Is my mother-in-law truly hard of hearing? - AgingCare.com

Is my mother-in-law truly hard of hearing?

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Yesterday she was carrying on a lively conversation on the telephone while the TV was turned on and it was pretty loud. She talked for a half hour or more laughing and joking and seem to be holding up her end of the conversation just fine despite the distraction of the noisy television. But this morning I went in to tell her that someone had called saying that they were going to come to visit and I had to repeat the name several times – finally practically yelling at her. She just looked at me with big eyes and I wonder is she is pretending that she can't hear me? I do not have a tiny voice :-) the room was quiet. It was just she and I in the room and I was about 10 feet from her. This happens quite often. When people come to visit she seems to have no problem whatsoever carrying on a conversation with them. But she seems to always be "deaf" when we speak to her - my husband and I. Is this an act? Am I nuts? Any suggestions. How in the world can a person not hear what someone is saying to them when you're standing right in front of them?? Could she be playing mind games? She's nearly 90 years old!

My computer is down and I am doing this on my phone which is not much fun :-) I probably won't be responding much but I certainly will be reading your replies. Thanks in advance old codger

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It's called SADID, better known as Son-and-Daughter-In-Law Deafness. Don't take it personal. She probably hears your voice so much, she just tunes you out a lot of the time and doesn't pay attention. Also called "Wife Deafness." ;)
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We learned from audiologists that hearing difficulties are in fact very sensitive to pitch, especially that of women who are soft spoken. It's the range in which some hearing deficits fall.

If can also be that one ear is more sensitive than the other. The next time she stars at you, try moving to the other side of her to see if she can hear better from the other ear.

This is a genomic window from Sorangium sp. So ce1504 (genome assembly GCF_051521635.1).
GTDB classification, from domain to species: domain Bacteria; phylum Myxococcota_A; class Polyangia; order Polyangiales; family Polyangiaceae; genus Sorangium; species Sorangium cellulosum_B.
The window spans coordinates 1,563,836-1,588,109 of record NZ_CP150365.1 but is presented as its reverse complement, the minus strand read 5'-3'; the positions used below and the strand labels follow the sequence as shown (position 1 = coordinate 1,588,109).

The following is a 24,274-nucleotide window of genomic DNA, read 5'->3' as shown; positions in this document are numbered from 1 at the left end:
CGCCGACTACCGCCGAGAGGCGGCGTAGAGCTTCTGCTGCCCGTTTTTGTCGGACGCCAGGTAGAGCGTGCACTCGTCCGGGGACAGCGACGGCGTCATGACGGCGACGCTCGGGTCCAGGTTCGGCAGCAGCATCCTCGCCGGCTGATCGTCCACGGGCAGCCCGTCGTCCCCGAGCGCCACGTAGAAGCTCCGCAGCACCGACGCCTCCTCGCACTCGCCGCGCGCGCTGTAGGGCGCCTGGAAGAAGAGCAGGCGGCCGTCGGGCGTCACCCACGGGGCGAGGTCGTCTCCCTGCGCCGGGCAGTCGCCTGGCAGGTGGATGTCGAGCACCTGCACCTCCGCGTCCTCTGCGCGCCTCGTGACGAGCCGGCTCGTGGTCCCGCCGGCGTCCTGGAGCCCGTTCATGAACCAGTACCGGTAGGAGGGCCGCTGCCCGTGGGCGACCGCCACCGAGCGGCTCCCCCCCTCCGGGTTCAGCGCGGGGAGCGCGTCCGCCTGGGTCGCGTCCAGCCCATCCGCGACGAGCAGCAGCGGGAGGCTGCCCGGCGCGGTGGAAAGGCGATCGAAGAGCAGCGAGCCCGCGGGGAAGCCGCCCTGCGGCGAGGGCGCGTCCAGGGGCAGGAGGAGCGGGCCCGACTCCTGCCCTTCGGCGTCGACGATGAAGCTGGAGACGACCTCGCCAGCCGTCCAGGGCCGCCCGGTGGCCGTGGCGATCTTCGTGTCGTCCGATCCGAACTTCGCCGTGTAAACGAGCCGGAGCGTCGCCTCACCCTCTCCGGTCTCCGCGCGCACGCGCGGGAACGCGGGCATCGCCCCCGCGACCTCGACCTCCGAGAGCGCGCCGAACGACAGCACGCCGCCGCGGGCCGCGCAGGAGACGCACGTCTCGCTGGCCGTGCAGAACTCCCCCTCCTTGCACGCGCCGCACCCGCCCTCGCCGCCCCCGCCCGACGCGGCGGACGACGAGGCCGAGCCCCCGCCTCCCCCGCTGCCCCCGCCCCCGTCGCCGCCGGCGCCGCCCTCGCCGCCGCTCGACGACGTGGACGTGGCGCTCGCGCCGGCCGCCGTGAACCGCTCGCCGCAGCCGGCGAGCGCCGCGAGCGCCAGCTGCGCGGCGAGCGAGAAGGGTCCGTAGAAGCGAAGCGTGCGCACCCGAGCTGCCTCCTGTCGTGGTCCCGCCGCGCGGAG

Best thing to do is take your MIL to an audiologist for a hearing test, but find out first if they charge and confirm it again when you arriv for the appointment.

One who was aggressively pitching her services at a senior expo offered free tests but actually charged for the test.

If/when they try to sell you hearing aids at up to $4,000 per ear, gasp and say that you just don't have that kind of money and need to think over the situation.
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oldcodger2, it could be the pitch *tone* of your voice and that of your husband that your Mother has trouble with hearing.

My Mom has difficulty hearing both my Dad and myself but she is able to pick up more words when my significant other talks has his voice is lower pitched. And my Mom hears me better when we talk on a land line telephone, on both ends.
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Has she had a hearing test? Has anyone looked in her ears lately? My mom gets wax build up in one ear and has great difficulty, all of a sudden, when this happens. Also, when you tell her something, you say she looks at you with big eyes; is she telling you that she can't hear you, or indicating that in any way? Or is she confused by the information, as Pam says, is it a processing problem.
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I am totally deaf in my left ear and wear a hearing aid in my right ear. I cannot hear someone from ten feet away. If you are too far away, she cannot read your lips. Talking on a phone is no problem, because the receiver is right next to the ear blocking out any other noises. No she is not playing games. You will have to get closer for her to actually hear!
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Very likely she has processing errors in the brain. Not acting, just not processing the combination of visual and audible information.
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